The Honey Dewdrops

The Honey Dewdrops play folk and roots music that bring banjo, mandolin and of course guitars into their fullest glory. We got to chat a bit about music at a recent show together in Yonkers for Urban H20. honeydew-drops-pix

  1. Can you remember the first guitar you owned? What was the make and model and how did you acquire it?

Kagey: The first guitar I got was shared with my brother, a no name classical guitar our mom reluctantly bought. I didn't care what it was, it made sounds that sounded like a guitar. It was in the shape of a guitar. I still remember holding it not knowing how to play at all and being really happy.

Laura: My parents bought a cheap-ish Yamaha dreadnought for me while I was in grade school so I could take lessons. I loved that guitar and it inspired many years of playing Beatles' songs and other rock tunes throughout my academic years. 

  1. What are the qualities that matter to you now when deciding on a guitar, and how has this changed over time?

Kagey: I really like acoustic guitars that sound like martin or gibson guitars that were made from 1930-ish - the 40's. There's something about an old guitar that sounds so guitarry, its a great sound. We are lucky to be living in a guitar making renaissance when a lot of builders are making very high quality Martin / Gibson golden era inspired guitars so there a lot of great choices.

Laura: I didn't know much about guitars before I met Kagey. I knew I loved the deep, resonant sound of a dreadnought guitar but didn't realize until later that it was the type of wood that would make a difference. I suppose that I prefer Rosewood to Mahogany purely because of the lovely, bass-y tones I can get as a rhythm player.

  1. How did you discover your present guitar, and how did it find its way home to you?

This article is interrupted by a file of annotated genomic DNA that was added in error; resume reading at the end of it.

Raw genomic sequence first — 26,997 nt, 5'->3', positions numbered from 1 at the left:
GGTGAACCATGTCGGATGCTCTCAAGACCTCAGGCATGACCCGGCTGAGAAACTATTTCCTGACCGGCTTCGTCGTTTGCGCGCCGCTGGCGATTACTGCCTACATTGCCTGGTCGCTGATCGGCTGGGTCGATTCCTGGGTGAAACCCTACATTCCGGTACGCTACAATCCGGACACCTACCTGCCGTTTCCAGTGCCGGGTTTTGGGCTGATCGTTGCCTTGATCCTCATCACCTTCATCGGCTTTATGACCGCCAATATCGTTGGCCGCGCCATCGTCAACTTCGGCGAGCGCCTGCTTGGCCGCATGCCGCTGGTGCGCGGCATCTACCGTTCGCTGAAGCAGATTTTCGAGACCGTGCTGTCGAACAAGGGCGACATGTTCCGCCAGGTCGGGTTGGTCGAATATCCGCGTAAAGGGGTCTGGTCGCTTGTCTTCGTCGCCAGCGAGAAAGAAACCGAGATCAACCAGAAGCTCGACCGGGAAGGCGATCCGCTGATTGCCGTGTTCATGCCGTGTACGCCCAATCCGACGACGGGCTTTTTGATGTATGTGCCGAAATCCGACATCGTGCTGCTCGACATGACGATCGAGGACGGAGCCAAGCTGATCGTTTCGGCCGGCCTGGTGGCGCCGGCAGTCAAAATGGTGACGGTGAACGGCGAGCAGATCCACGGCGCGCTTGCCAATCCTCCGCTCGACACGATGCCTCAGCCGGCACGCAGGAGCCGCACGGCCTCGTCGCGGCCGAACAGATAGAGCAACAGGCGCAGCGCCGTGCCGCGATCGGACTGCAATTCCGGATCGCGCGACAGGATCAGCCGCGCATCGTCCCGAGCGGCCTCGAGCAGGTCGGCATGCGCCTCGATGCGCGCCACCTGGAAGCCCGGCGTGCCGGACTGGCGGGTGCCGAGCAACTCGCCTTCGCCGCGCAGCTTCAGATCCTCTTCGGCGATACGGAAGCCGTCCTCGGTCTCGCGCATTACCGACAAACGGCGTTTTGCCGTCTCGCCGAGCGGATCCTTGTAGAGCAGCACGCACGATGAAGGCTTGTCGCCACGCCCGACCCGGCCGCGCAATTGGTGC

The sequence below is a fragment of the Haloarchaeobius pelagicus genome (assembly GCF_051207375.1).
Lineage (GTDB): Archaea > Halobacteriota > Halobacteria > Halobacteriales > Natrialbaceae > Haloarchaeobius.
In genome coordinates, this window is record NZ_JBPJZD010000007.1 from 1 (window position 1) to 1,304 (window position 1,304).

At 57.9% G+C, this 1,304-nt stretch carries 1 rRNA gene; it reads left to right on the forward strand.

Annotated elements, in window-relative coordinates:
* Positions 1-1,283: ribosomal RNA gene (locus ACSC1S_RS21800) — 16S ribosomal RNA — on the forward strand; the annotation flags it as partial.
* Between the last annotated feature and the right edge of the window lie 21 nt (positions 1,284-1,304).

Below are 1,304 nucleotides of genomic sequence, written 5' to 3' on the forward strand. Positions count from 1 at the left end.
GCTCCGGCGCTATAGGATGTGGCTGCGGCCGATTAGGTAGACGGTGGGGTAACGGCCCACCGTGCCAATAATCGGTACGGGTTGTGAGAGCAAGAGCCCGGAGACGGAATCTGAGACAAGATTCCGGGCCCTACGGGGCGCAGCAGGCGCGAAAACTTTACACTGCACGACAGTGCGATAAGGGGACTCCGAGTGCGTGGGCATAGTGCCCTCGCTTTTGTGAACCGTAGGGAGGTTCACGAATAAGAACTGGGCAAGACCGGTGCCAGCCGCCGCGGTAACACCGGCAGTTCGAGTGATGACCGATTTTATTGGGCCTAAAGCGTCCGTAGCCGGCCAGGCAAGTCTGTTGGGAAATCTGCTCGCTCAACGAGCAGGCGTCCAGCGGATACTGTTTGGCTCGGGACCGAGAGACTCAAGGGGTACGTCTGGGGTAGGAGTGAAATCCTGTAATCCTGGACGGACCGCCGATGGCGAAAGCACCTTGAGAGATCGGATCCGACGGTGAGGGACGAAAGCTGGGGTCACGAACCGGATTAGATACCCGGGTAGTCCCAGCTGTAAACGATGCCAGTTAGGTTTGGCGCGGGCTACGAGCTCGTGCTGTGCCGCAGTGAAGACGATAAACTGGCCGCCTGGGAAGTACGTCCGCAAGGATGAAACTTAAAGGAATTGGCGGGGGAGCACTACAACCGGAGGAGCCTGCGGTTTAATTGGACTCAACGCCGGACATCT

Kagey: Laura bought the guitar I'm playing now back in 2006. It was her first serious guitar investment, took her about 15 minutes to decide to buy it - a 2006 Huss and Dalton DR-H. Basically its Huss and Dalton's take on a D-28. When she bought it I had recently bought a Martin D-18 Golden Era, which was a good guitar, but it didn't really hold a candle to her Huss and Dalton. I was jealous form the beginning. A few years later I sold the D-18 and bought a Huss and Dalton T-OM and was finally happy. Now Laura has grown to love the T-OM and I have always loved her DR-H, so we swapped. Worked out just as I had planned!

Laura: Kagey pretty much answered the question. I love that H&D DR-H. It was my first "serious" guitar purchase and may even be my last. A lot of songs have been written on that guitar and it came to me through inheritance money from my wonderful and supportive Grandmother who loved that I played music. I think about her a lot when I hear it played (even more when Kagey plays it because I can REALLY hear it). Currently, I'm enjoying the smallness of the OM and since I've started flat picking, it's been a great learning instrument for that style. I'll get the DR-H back one day!

  1. What historical aspects, if any, have you unearthed about your present or past guitars?

Kagey: Jeff Huss claims our DR-H is one of the finest Huss and Dalton's he's heard....

Laura: ...And that is high praise from the maker!

  1. What was the most recent song you composed on your guitar, and how did your present guitar tool lead you to discover the right music?

Kagey: I wrote a song called Guitars. I felt some mysterious urge to write a song about guitars b/c I've always loved guitars. I've always been called towards the sound and look of them. I got to thinking how we are all kind of like guitars, aging and getting closer to our true selves over time and weathering.

Laura: I wrote a song called "Numb" last year while going through some rough emotional patches. I jokingly started playing Billy Joel's "Piano Man" so that I could learn the cool harmonica part in that tune and as the hours passed I started singing a new song. I believe that tune was written on the dreadnought, not the OM! Only in-progress tunes have been played on the OM.


Check them out at: and on Facebook.